— The Incomplete Amorist • E. Nesbit

... their superiority to the usual ruck of people. He would ask his sister whether she knew anything about them. In the meantime there was no denying that Stormont was a fine-sounding name. He reflected that it was his own middle name—and, on the instant, fancy engraved for him a card-plate on which appeared ...
— The Market-Place • Harold Frederic

... what a change. Why, boy, you've developed into a regular fashion-plate. I hope you're not advertising for any of the Richmond tailors. ...
— The Strength of Gideon and Other Stories • Paul Laurence Dunbar

... I heard the man's fetters clanking again. This time he entered to remove my cup and plate, and surprised me by speaking to me. Maintaining his former sullenness, and scarcely looking at me, he said abruptly: 'You ...
— A Gentleman of France • Stanley Weyman

... some vesture that had the luster of a polished plate of gold, and the suppleness of velvet. As we approached he fixed his immense, deep-set ...
— Edison's Conquest of Mars • Garrett Putnam Serviss

... some amends for such a loss I have given a specimen of supposed Druid writing, out of Lambecius' account of the Emperor's library at Vienna. 'Tis wrote on a very thin plate of gold with a sharp-pointed instrument. It was in an urn found at Vienna, rolled up in several cases of other metal, together with funeral exuviae. It was thought by the curious, one of those epistles which the Celtic people ...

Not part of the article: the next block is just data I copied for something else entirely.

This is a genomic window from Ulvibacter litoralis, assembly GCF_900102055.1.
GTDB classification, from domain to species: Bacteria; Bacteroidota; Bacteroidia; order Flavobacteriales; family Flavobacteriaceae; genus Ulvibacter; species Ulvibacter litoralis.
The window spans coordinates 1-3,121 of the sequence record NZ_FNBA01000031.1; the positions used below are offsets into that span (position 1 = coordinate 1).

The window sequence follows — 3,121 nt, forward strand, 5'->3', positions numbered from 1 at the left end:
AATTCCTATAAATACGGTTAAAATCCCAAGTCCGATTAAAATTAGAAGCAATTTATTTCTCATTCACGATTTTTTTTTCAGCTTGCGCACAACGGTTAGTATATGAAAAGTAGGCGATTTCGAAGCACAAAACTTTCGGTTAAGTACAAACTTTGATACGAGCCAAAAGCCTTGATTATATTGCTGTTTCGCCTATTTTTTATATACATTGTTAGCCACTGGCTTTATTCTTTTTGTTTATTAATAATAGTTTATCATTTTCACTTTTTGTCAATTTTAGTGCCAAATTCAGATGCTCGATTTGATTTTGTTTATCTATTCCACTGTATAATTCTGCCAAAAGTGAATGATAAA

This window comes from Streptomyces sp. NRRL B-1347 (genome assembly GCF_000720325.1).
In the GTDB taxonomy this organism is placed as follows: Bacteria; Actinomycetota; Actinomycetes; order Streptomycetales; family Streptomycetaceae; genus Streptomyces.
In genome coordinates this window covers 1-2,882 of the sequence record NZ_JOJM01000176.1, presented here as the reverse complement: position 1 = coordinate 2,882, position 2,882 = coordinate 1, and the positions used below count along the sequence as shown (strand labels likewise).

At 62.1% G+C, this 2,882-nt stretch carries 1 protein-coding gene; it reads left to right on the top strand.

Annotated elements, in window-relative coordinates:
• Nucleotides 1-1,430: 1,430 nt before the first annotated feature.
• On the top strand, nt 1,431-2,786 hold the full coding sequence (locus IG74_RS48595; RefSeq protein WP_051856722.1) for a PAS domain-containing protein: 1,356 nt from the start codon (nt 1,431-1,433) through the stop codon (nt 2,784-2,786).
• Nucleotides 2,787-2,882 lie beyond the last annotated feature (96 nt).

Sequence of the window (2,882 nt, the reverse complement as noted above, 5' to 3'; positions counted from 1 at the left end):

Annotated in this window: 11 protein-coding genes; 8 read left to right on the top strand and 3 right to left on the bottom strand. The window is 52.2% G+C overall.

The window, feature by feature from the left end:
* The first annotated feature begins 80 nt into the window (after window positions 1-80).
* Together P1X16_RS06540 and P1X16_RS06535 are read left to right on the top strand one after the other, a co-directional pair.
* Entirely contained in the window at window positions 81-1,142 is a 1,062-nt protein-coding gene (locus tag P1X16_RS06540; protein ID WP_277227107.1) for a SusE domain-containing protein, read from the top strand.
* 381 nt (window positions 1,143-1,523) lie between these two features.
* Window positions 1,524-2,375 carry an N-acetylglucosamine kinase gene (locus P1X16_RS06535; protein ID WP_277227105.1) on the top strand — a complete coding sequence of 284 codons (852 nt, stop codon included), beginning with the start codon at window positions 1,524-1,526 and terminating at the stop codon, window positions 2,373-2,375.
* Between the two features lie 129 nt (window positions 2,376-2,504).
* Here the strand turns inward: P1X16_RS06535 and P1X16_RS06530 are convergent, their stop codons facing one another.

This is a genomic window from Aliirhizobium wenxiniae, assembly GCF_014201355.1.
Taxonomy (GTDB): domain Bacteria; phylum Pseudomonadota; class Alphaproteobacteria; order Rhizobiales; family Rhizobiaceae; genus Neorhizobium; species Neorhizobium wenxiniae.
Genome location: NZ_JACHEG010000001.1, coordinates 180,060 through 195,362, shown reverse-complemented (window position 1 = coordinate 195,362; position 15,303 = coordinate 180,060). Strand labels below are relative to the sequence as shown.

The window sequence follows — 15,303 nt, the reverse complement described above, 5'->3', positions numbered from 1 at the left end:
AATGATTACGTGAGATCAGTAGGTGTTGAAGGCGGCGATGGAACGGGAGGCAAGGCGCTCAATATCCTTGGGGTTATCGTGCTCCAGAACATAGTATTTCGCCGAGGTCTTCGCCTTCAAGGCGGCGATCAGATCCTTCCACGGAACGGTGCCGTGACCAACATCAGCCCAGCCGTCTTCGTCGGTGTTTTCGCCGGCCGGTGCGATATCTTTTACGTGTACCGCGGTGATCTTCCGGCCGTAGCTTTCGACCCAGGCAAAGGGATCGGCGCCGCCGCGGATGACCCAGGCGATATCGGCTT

— Notes & Queries, No. 38, Saturday, July 20, 1850 • Various

... mess. The force being so small, the 32nd Pioneers kindly asked the remaining officers to mess with them, every man of course providing his own plate, knife, fork, and spoon, the cooking pots being collected for the general good. We had breakfast before starting, the hour for marching being 7 A.M. as a rule. The Pioneers had some most excellent bacon; good eggs and bacon will carry a man through a long day most successfully. I remember that when ...
— With Kelly to Chitral • William George Laurence Beynon

... some needles on a plate to Pecuchet, who fixed them against the vertebrae. They broke, slipped, and fell on the ground. He took others, and quickly applied them at random. The dog burst his bonds, passed like a cannon-ball through the window, ran across the yard to ...
— Bouvard and Pecuchet - A Tragi-comic Novel of Bourgeois Life • Gustave Flaubert

... Such a sweet girl. She is feeling a little tired and would like to run down here for a rest. Desire, my dear, have you any plans with which this would interfere? I said that I would consult you and let her know. You are very careless with your plate, Benis. That Spode can never ...